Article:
It goes without saying, the best precursor, prep, and alternative is a Wide Armed Pushup. If you can perform these well, then you’re cleared for Chaturangas (if you choose to continue to do them after all the sweet new stuff you’ll learn in this article)


  1. Start in Plank, with your hands a little wider than shoulder-width distance
  2. Plant each fingertip into the ground
  3. Inhale – Lower about half way, bend your elbows out to your side (like a letter V)
  4. Exhale – Push the ground away through your fingers

Alignment Notes:

  • Make sure your shoulders and hips stay in a straight line to avoid dumping your chest. A block on the Sacrum or the middle back is a great way to help cultivate awareness of this alignment
  • You should feel this in your Pec muscles and behind your shoulders.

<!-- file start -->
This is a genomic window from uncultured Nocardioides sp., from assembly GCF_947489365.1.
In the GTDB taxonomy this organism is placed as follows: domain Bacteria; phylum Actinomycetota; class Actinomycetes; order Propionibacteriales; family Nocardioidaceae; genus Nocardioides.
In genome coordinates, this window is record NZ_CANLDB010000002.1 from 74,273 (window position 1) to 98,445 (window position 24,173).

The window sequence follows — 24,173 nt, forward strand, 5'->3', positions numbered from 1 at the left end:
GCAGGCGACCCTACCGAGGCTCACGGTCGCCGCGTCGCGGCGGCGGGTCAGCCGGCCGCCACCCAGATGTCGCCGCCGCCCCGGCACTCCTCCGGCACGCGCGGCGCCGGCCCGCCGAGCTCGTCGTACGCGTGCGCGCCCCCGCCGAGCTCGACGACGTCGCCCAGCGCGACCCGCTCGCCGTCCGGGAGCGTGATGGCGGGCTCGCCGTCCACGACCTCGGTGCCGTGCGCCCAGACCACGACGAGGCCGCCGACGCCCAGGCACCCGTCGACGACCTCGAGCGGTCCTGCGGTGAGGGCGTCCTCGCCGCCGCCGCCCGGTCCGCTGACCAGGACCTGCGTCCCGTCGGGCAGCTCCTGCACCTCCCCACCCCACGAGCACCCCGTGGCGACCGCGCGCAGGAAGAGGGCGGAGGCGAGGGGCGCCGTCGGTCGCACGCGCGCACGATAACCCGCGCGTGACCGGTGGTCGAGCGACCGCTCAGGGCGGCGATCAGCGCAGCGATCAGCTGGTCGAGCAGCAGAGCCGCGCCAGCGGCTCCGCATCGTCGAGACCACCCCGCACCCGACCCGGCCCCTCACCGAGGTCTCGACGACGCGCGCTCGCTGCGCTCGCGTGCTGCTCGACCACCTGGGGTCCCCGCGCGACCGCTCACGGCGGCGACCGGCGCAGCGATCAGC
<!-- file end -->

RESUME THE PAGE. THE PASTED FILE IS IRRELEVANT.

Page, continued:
• To make it harder, lower all the way to the ground!
  • If it hurts your wrists, lift up the base of your palm by folding up your mat or using a blanket.
  • Speed Training: Go slow as you lower, go fast as you lift back to plank

Alternative #2: High Plank – Cobra – Childs – Table – Downward Dog

This is a great and highly accessible regression that emulates the same motions as the Chaturanga transition. You get the eccentric strengthening from lowering down, a less shoulder compressive backbend in cobra, and some pushing strength from pressing back to Child’s Pose.


Assuming you know the alignment of each of these poses, here’s the breath-to-movement breakdown:

  1. Start in High Plank
  2. Exhale – Lower your stomach to the ground
  3. Inhale – Cobra Pose
  4. Exhale – Lower back to the ground
  5. Inhale – Lift to Table Top